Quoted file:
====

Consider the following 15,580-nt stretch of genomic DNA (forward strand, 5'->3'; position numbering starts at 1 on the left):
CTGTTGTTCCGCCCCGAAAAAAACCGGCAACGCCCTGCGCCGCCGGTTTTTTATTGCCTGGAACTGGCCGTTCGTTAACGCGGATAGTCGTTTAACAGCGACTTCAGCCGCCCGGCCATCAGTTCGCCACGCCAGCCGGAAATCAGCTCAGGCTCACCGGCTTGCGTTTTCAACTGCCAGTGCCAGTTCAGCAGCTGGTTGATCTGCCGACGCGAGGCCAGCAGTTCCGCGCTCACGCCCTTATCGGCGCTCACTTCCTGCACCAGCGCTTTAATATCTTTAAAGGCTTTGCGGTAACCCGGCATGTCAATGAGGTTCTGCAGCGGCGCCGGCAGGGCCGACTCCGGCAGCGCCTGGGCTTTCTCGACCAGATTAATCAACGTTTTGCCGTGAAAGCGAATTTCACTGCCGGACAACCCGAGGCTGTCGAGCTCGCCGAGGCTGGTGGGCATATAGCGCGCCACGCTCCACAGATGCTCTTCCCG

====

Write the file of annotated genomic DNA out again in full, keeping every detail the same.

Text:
Consider the following 15,580-nt stretch of genomic DNA (forward strand, 5'->3'; position numbering starts at 1 on the left):
CTGTTGTTCCGCCCCGAAAAAAACCGGCAACGCCCTGCGCCGCCGGTTTTTTATTGCCTGGAACTGGCCGTTCGTTAACGCGGATAGTCGTTTAACAGCGACTTCAGCCGCCCGGCCATCAGTTCGCCACGCCAGCCGGAAATCAGCTCAGGCTCACCGGCTTGCGTTTTCAACTGCCAGTGCCAGTTCAGCAGCTGGTTGATCTGCCGACGCGAGGCCAGCAGTTCCGCGCTCACGCCCTTATCGGCGCTCACTTCCTGCACCAGCGCTTTAATATCTTTAAAGGCTTTGCGGTAACCCGGCATGTCAATGAGGTTCTGCAGCGGCGCCGGCAGGGCCGACTCCGGCAGCGCCTGGGCTTTCTCGACCAGATTAATCAACGTTTTGCCGTGAAAGCGAATTTCACTGCCGGACAACCCGAGGCTGTCGAGCTCGCCGAGGCTGGTGGGCATATAGCGCGCCACGCTCCACAGATGCTCTTCCCG